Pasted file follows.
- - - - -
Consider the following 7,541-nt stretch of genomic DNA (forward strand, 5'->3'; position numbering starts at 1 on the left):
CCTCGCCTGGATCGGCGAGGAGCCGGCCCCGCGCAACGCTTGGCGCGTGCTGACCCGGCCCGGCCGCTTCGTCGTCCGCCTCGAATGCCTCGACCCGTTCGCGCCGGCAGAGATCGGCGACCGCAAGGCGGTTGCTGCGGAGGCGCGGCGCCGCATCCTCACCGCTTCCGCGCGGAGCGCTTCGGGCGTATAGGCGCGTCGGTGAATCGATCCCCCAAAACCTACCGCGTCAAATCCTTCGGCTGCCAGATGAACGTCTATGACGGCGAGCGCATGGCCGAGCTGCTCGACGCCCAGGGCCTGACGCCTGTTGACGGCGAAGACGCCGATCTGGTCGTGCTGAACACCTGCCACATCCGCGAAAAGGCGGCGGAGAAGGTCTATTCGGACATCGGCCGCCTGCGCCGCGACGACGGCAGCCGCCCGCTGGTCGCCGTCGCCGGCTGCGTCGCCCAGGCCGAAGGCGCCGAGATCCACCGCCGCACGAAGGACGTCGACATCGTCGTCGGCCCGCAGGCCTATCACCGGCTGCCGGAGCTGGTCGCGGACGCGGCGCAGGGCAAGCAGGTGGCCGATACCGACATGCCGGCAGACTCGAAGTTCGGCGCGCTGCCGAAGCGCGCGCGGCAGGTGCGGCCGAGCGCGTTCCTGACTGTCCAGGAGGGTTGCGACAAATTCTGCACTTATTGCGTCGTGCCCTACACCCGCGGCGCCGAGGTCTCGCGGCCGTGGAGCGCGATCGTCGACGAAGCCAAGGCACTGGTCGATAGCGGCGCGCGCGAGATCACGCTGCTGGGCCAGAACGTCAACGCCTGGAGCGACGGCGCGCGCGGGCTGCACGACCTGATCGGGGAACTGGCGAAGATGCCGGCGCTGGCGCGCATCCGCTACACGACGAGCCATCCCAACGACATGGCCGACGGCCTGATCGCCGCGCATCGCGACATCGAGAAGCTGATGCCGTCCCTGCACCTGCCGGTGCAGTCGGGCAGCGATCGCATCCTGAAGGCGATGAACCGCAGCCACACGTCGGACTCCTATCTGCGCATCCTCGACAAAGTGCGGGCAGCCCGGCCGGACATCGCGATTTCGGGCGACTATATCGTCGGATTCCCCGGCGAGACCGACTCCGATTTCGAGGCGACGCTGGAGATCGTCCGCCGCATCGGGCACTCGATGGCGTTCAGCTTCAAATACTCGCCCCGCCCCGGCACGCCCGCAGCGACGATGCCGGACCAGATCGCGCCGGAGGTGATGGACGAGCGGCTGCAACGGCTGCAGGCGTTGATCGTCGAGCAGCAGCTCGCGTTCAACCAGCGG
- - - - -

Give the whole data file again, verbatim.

Consider the following 7,541-nt stretch of genomic DNA (forward strand, 5'->3'; position numbering starts at 1 on the left):
CCTCGCCTGGATCGGCGAGGAGCCGGCCCCGCGCAACGCTTGGCGCGTGCTGACCCGGCCCGGCCGCTTCGTCGTCCGCCTCGAATGCCTCGACCCGTTCGCGCCGGCAGAGATCGGCGACCGCAAGGCGGTTGCTGCGGAGGCGCGGCGCCGCATCCTCACCGCTTCCGCGCGGAGCGCTTCGGGCGTATAGGCGCGTCGGTGAATCGATCCCCCAAAACCTACCGCGTCAAATCCTTCGGCTGCCAGATGAACGTCTATGACGGCGAGCGCATGGCCGAGCTGCTCGACGCCCAGGGCCTGACGCCTGTTGACGGCGAAGACGCCGATCTGGTCGTGCTGAACACCTGCCACATCCGCGAAAAGGCGGCGGAGAAGGTCTATTCGGACATCGGCCGCCTGCGCCGCGACGACGGCAGCCGCCCGCTGGTCGCCGTCGCCGGCTGCGTCGCCCAGGCCGAAGGCGCCGAGATCCACCGCCGCACGAAGGACGTCGACATCGTCGTCGGCCCGCAGGCCTATCACCGGCTGCCGGAGCTGGTCGCGGACGCGGCGCAGGGCAAGCAGGTGGCCGATACCGACATGCCGGCAGACTCGAAGTTCGGCGCGCTGCCGAAGCGCGCGCGGCAGGTGCGGCCGAGCGCGTTCCTGACTGTCCAGGAGGGTTGCGACAAATTCTGCACTTATTGCGTCGTGCCCTACACCCGCGGCGCCGAGGTCTCGCGGCCGTGGAGCGCGATCGTCGACGAAGCCAAGGCACTGGTCGATAGCGGCGCGCGCGAGATCACGCTGCTGGGCCAGAACGTCAACGCCTGGAGCGACGGCGCGCGCGGGCTGCACGACCTGATCGGGGAACTGGCGAAGATGCCGGCGCTGGCGCGCATCCGCTACACGACGAGCCATCCCAACGACATGGCCGACGGCCTGATCGCCGCGCATCGCGACATCGAGAAGCTGATGCCGTCCCTGCACCTGCCGGTGCAGTCGGGCAGCGATCGCATCCTGAAGGCGATGAACCGCAGCCACACGTCGGACTCCTATCTGCGCATCCTCGACAAAGTGCGGGCAGCCCGGCCGGACATCGCGATTTCGGGCGACTATATCGTCGGATTCCCCGGCGAGACCGACTCCGATTTCGAGGCGACGCTGGAGATCGTCCGCCGCATCGGGCACTCGATGGCGTTCAGCTTCAAATACTCGCCCCGCCCCGGCACGCCCGCAGCGACGATGCCGGACCAGATCGCGCCGGAGGTGATGGACGAGCGGCTGCAACGGCTGCAGGCGTTGATCGTCGAGCAGCAGCTCGCGTTCAACCAGCGG